Reconsider draft policy on part-time instructors in primary schools: HC to State | Mumbai news - Hindustan Times
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Reconsider draft policy on part-time instructors in primary schools: HC to State

BySahyaja MS
May 24, 2024 08:14 AM IST

The division bench of justices Nitin Jamdar and MM Sathaye emphasised that the policy failed to provide fair compensation and job security to candidates, thus undermining the quality of education and violating various constitutional and statutory provisions

MUMBAI: The Bombay high court has ordered the Maharashtra government to reconsider its draft policy of appointing part-time instructors in primary schools run by Zilla Parishads across the state. The court found the draft policy, which proposed a lecture-based honorarium and contractual appointments for ten months, to be inconsistent with previous court rulings and statutory obligations of the government.

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The division bench of justices Nitin Jamdar and MM Sathaye emphasised that the policy failed to provide fair compensation and job security to candidates, thus undermining the quality of education and violating various constitutional and statutory provisions.

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In a series of writ petitions, part-time instructors teaching art, health and physical education, and work education challenged the government resolution dated 1 September 2017. The instructors argued that the policy was contrary to provisions of the Right of Children to Free and Compulsory Education (RTE) Act, 2009. They also cited a previous order of the Aurangabad bench of the high court, which had mandated the formulation of a policy ensuring permanent appointment for part-time instructors.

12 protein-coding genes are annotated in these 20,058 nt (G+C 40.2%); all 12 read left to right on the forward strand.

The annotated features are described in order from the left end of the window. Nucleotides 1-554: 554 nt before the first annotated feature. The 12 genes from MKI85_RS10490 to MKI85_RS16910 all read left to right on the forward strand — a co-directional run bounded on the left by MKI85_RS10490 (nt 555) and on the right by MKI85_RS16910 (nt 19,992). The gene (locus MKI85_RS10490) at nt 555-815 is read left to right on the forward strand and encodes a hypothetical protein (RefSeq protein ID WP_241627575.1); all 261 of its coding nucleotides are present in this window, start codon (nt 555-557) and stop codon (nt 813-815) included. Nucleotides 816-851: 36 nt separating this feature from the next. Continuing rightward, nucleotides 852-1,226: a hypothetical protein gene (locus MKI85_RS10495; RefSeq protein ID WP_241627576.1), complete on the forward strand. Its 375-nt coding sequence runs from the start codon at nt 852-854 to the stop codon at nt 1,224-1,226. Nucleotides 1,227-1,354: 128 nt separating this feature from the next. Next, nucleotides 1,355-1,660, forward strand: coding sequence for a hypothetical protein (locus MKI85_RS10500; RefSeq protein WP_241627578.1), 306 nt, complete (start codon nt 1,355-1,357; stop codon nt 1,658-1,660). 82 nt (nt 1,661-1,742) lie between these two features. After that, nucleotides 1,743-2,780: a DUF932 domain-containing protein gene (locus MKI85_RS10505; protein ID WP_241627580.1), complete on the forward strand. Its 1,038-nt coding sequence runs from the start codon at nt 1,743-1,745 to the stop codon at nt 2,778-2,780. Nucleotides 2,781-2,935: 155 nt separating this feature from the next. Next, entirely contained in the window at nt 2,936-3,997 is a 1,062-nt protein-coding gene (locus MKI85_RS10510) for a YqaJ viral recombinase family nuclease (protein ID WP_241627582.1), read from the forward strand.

The court noted that despite multiple directions to create a permanent cadre and provide reasonable compensation, the state government’s new draft policy continued to offer inadequate pay and unstable employment terms. The policy proposed an honorarium of 75 per lecture, with a maximum of eight lectures per month, and contract appointments from June to April, leaving instructors unpaid for two months. This, the court ruled, was not in line with the expectations set by previous judgments and the RTE Act’s provisions.

A critical aspect of the case involved the issuance and subsequent misinterpretation of a status quo order. The court had initially issued this order to maintain existing conditions until a final decision could be made. However, the state misinterpreted this directive, leading to the unjust discontinuation of some part-time instructors. This misinterpretation caused undue hardship and instability for affected instructors, exacerbating the very issues the court sought to prevent with its interim order.

Furthermore, the RTE Act mandates the appointment of instructors for Art Education, Health and Physical Education, and Work Education in schools with a student population exceeding 100. The court highlighted that part-time instructors must be appointed in compliance with this statutory requirement, ensuring that schools meeting this threshold have the necessary educational support.

The court referenced a 2021 draft policy which had suggested a monthly honorarium of 7,000, which was deemed insufficient compared to the 14,000 paid in Kerala. The judges highlighted that the state could increase its contribution to provide more reasonable and fair compensation. They also pointed out the detrimental effects of hiring instructors on a short-term, ad-hoc basis, citing supreme court decisions that have condemned such as arbitrary and discriminatory.

On May 8, the court directed the state government to re-examine and amend its draft policy to comply with judicial directions and statutory requirements and present the same to the court by July 2. The policy must focus on enhancing the quality of education and providing fair employment conditions.

Additionally, the court ordered that part-time instructors should continue to receive a monthly honorarium of 7,000 until the new policy is implemented. It also mandated the reinstatement of instructors whose services had been discontinued due to a misinterpretation of a status-quo order, ensuring their placement in schools where student strength exceeds one hundred.

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